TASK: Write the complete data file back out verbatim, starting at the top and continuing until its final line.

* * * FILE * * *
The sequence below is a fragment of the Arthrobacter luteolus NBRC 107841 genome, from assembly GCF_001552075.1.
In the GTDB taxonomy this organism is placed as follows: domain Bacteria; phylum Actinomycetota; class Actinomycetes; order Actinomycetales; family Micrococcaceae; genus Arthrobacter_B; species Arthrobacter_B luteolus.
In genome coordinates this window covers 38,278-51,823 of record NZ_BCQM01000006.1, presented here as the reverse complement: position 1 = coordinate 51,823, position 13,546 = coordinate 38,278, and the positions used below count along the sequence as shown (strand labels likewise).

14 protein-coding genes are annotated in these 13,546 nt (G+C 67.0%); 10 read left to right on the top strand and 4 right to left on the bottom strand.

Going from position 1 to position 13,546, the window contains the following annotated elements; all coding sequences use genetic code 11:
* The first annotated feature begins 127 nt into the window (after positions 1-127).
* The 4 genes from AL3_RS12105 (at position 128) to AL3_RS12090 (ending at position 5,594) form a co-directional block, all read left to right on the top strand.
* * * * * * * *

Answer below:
The sequence below is a fragment of the Arthrobacter luteolus NBRC 107841 genome, from assembly GCF_001552075.1.
In the GTDB taxonomy this organism is placed as follows: domain Bacteria; phylum Actinomycetota; class Actinomycetes; order Actinomycetales; family Micrococcaceae; genus Arthrobacter_B; species Arthrobacter_B luteolus.
In genome coordinates this window covers 38,278-51,823 of record NZ_BCQM01000006.1, presented here as the reverse complement: position 1 = coordinate 51,823, position 13,546 = coordinate 38,278, and the positions used below count along the sequence as shown (strand labels likewise).

14 protein-coding genes are annotated in these 13,546 nt (G+C 67.0%); 10 read left to right on the top strand and 4 right to left on the bottom strand.

Going from position 1 to position 13,546, the window contains the following annotated elements; all coding sequences use genetic code 11:
* The first annotated feature begins 127 nt into the window (after positions 1-127).
* The 4 genes from AL3_RS12105 (at position 128) to AL3_RS12090 (ending at position 5,594) form a co-directional block, all read left to right on the top strand.